ANALYSIS – The Toronto Arrows had an up and down season. They had some incredible games, like the win against the New England Free Jacks. However, they also had some key losses at home against teams they needed to defeat, like Rugby ATL.
The Toronto Arrows 2022 Season Campaign
The Toronto Arrows do have the ability to pull away from teams
Despite the Arrows finishing with eight wins and eight losses, they still had a points differential of +24. At many points of the season, it was higher than +24. That is very similar to Rugby New York, which had 11 wins and five losses and only had a points differential of +25.
— The Rugby Network (@therugbynetwork) April 16, 2022
A big reason for that was the Arrows’ ability to score lots of points at certain parts of the MLR season. This included scoring over 50 points against the NOLA Gold and expansion side, the Dallas Jackals. This included Giuseppe du Toit’s heads-up try against the Gold in April.
Toronto Arrows can beat the top teams in MLR
The Arrows have shown the ability to win games against some of the top teams in MLR this year. The best example was the Arrows beating the New England Free Jacks. At that time the Free Jacks won 10-straight games, looking to make it 11. This is what Giuseppe du Toit said about that specific game against the Free Jacks when they were a man down.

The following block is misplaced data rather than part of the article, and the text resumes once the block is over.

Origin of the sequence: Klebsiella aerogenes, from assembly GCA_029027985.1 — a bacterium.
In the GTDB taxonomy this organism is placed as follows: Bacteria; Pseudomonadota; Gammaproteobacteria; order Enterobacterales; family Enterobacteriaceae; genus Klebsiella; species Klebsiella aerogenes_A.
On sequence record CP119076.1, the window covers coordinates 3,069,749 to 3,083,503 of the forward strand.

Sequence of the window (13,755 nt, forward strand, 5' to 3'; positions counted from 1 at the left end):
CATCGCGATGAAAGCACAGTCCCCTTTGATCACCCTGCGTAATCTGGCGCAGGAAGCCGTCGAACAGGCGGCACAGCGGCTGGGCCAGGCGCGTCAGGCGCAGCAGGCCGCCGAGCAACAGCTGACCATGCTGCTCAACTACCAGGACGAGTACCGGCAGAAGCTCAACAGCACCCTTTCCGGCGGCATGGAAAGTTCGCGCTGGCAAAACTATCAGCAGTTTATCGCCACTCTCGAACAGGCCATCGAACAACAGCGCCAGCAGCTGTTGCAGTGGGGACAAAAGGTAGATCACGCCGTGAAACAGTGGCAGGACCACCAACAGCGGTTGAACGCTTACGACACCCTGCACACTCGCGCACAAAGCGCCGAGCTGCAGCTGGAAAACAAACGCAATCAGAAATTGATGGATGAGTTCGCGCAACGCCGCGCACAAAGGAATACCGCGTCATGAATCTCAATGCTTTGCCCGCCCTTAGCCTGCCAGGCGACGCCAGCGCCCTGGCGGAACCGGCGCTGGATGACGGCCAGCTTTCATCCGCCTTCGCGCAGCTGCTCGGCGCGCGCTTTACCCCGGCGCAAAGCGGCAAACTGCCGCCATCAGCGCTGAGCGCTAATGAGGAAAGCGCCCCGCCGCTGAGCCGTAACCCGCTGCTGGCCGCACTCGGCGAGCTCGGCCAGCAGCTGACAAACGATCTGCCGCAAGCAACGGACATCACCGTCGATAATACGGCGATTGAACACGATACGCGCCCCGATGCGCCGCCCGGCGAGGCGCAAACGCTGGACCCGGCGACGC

“Usually, when you go a man down, you sort of really have to lift the energy. And that was sort of the message from everybody on the field. And if you can lift the energy, it’s like, there are 15 guys, even though we’re a man down. So really, really proud of the guys for stepping up in those situations.”
The Arrows trailed before Andrew Quattrin got the yellow card. However, in the 10 minutes that the Arrows played a man down, they converted two penalties and took the lead in a game that they would eventually win. That win showed the character of a team that can compete and beat the very best teams in MLR.
They were also able to beat teams that made the playoffs on the road like Rugby New York, a team that eventually won the MLR Championship Shield this year. This shows that the Arrows can hang with the best MLR teams, and something they should take pride in, heading into next year.
Toronto Arrows was not consistent enough
This is one area the Arrows really need to improve on. Consistency is key when wanting to make the MLR playoffs and eventually win the MLR Championship Shield. This is what Arrows player, Cole Brown, said to TSN after the loss to Rugby New York:
“Yeah, absolutely, I think at the start of the year, our defence was prime and we were doing really well and our offense was lacking a bit and we recently have been able to score tries, but we have not been defending as well. So, it is just connecting those two at the right time, and hopefully, we can do it for the rest of the year.”
This is something that unfortunately the Arrows were never able to balance this year. They gave up 19.375 points per game in the first half of the season while only scoring 18.375 points per game.
— Toronto Arrows RFC (@TorontoArrows) June 5, 2022